Figure 3 displays child poverty in 2014 for Minnesota counties in terms of number and percent poor.4 In percentage terms, poverty tends to be high in rural areas in the state; indeed, in many counties within SW Minnesota more than one in five children are poor. In absolute numbers the region is home to about 11,000 poor children, but the county numbers are low compared to other counties in the state—most SW Minnesota counties have fewer than 1,500 poor children. For this reason, small investments in SW Minnesota can reach a large share of the poor population in ways that are unattainable in counties with larger populations.

Figure 2. Growing Income Disparity Among Families with ChildrenFigure 4, which looks at increases in child poverty over time, includes  three categories: deep poor, or those children living in families with total incomes below half the official poverty threshold; poor, or those children living in families with total incomes below 100 percent of poverty; and low income, or those children living in families with incomes between 100 and 200 percent of poverty.5 Children in Minnesota and SW Minnesota fare better than children across the nation in terms of poverty. Nonetheless, poverty increased steadily across SW Minnesota between 1999 and 2014. In 1999, 10.3 percent of children in SW Minnesota were either poor (6.2 percent) or deep poor (4.1 percent). By 2014, the combined share had risen to 17.0 percent (10.4 percent poor and 6.6 percent deep poor). An additional 23.0 percent of children lived in low-income families above the poverty line. This is troubling, considering that studies suggest that families need between 1.5 and 3.5 times the poverty threshold, depending on where they live, to meet their basic needs for food, housing, child care, health insurance and medical care, and transportation.6 This means that more than four in ten children in SW Minnesota live in families that are likely struggling to meet their basic needs.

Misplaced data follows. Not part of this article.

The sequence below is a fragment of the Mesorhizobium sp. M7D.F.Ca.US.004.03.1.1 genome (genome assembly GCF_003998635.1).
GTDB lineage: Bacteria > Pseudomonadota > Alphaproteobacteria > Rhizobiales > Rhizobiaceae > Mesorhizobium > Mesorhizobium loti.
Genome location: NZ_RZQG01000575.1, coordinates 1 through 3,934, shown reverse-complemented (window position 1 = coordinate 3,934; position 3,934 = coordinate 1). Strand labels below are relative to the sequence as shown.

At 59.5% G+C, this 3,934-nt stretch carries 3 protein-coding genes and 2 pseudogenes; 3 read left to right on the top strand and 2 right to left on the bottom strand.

Fig 3 and Fig 4

Youth Opportunity

Table 1 shows measures of educational opportunity and achievement for SW Minnesota school districts (broken down into four poverty quartiles7) in comparison to state and national rates. Overall, we see few examples of disparity in opportunity at the district level, whether looking across district poverty within SW Minnesota or when comparing SW Minnesota to all of Minnesota and the nation. For instance, poorer districts in Minnesota report per-pupil expenditures on par with those of the state and the nation, and higher funding levels than more affluent districts in the SW Minnesota region. Sports participation is high in SW Minnesota, and especially so in poorer districts, compared to the nation. An exception is student-to-counselor ratios: poorer districts in SW Minnesota have roughly half the level of access to school counselors as do more affluent districts in the region. The low ratios are particularly striking compared to the median ratio in the nation (411:1) and the maximum ratio recommended by the American School Counselor Association (250:1).8

Although the measures of educational inputs shown in Table 1 generally portray equal access to important opportunity markers in SW Minnesota, there are two caveats to keep in mind. First, these measures are district-level, and therefore cannot capture any within-district disparities that may exist. Second, while these measures constitute a proxy for educational opportunity, there are significant aspects of school quality that they do not capture. Perhaps more importantly, there are marked disparities in achievement by both poverty quartile and race. Table 1 indicates higher achievement in affluent districts than in poorer districts, a relationship that is evident across the United States and may reflect the compounding disadvantages faced by poor students rather than unequal school quality. Further, of the four districts with sizeable Hispanic populations, white-Hispanic achievement gaps are exceedingly large—roughly twice the magnitude of the national average.9 A similarly large gap exists for the one SW Minnesota district with a population of black students large enough to calculate a white-black achievement gap.

Challenges, Risks, and Safety

This section highlights some of the challenges faced by children, other residents, and service providers in SW Minnesota as well as student risk factors like mental health, substance abuse, and physical abuse.

Table 1. Measure of Educational Opporunity and Achievement Trends by SW MN Poverty Quartile MN, and ALL U.S School Districts
Table 2. Percent of High School...